I am understanding this a little better. Could someone let me know if I am on the right track with the following proof?

Give combinatorial proof: n$\displaystyle \geq$1 and k$\displaystyle \geq$1 then

$\displaystyle S(n,k)=\sum_{i=0}^{n-1}\left({n-1\atop i}\right)S(i,k-1)$.

Condition on whether the element n is in a block by itself. If it is, then all such partitions can be constructed by first specifying a (k-1) partition of [n-1] and then adding the block {n}. There are S(n-1,k-1) such partitions.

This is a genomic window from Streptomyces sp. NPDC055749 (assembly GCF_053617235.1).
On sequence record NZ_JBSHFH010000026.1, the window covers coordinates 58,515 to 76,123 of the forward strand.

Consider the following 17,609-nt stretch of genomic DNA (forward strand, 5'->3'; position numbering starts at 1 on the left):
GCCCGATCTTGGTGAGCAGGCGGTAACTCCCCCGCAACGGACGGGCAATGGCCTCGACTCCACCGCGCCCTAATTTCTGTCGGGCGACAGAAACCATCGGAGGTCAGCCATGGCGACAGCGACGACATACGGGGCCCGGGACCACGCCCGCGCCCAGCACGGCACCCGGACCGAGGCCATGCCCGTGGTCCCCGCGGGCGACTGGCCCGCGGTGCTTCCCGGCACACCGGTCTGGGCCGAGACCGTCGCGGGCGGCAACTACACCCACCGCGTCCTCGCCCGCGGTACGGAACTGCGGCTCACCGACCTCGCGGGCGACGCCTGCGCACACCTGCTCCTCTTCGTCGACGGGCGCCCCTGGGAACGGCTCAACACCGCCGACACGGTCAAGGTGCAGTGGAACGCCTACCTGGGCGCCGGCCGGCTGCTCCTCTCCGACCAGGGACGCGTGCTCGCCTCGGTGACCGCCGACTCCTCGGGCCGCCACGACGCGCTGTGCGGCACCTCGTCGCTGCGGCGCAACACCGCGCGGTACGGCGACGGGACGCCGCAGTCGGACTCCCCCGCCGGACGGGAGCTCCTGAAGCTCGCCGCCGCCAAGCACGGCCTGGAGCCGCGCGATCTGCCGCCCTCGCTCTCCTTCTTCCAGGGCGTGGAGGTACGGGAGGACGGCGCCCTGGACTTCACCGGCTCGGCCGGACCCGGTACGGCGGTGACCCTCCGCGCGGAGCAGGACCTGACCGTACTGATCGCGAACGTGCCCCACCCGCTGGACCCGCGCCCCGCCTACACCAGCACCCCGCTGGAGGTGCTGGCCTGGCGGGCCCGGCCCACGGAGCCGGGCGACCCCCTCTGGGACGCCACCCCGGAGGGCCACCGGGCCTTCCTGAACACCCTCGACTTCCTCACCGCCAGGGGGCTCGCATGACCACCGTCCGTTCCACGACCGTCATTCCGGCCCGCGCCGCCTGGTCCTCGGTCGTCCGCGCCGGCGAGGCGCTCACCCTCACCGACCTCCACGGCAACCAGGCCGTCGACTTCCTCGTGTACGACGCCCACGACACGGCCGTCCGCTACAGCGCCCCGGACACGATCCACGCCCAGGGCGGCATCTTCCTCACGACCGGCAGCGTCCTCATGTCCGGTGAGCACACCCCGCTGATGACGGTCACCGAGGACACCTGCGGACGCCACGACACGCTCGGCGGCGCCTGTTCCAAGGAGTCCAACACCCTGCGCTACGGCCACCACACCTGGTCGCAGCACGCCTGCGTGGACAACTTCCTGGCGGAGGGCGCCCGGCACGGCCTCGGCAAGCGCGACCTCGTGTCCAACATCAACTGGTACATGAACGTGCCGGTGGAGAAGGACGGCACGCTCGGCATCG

We can continue the next case by putting n and n-1 into a block by themselves. We construct these partitions by first specifying a (k-1) partition of [n-2] and then adding the block {n,n-1}. There are $\displaystyle \left({n-1\atop n-2}\right)S(n-2,k-1)$ such partitions. We can continue in this same manner until we reach a (k-1) partition of [n-n] by noting that S(n,k)=0 for all n<k. Then we use the sum principle for all terms.

Please note that in my text [n]={1,2,3,...,n}